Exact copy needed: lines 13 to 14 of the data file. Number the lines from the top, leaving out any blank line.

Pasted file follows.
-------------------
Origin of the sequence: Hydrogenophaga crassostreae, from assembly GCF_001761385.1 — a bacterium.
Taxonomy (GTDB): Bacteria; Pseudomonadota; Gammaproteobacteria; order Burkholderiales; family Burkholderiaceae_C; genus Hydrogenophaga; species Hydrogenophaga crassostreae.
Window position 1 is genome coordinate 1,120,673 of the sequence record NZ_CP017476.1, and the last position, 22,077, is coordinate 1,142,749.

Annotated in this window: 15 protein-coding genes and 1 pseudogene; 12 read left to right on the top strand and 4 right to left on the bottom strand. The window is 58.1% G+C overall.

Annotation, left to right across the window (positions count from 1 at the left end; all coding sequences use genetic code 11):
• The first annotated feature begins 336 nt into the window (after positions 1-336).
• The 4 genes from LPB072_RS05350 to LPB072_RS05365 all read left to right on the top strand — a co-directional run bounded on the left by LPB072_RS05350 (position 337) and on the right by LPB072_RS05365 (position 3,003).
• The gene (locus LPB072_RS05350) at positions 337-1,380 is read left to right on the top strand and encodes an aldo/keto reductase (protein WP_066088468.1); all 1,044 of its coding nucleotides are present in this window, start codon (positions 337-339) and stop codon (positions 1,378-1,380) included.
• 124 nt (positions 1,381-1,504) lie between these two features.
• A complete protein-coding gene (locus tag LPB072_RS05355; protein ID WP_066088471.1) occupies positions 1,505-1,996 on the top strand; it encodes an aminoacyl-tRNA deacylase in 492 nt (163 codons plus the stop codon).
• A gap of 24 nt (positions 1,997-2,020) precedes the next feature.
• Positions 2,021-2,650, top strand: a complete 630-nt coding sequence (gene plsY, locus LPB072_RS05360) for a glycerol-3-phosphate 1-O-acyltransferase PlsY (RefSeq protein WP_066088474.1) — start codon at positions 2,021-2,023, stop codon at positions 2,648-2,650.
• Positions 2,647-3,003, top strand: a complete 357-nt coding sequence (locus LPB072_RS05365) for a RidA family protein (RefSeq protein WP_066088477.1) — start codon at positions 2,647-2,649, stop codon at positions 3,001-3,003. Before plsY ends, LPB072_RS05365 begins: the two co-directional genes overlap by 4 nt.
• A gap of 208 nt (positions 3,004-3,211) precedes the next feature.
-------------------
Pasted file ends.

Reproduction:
• Positions 2,647-3,003, top strand: a complete 357-nt coding sequence (locus LPB072_RS05365) for a RidA family protein (RefSeq protein WP_066088477.1) — start codon at positions 2,647-2,649, stop codon at positions 3,001-3,003. Before plsY ends, LPB072_RS05365 begins: the two co-directional genes overlap by 4 nt.
• A gap of 208 nt (positions 3,004-3,211) precedes the next feature.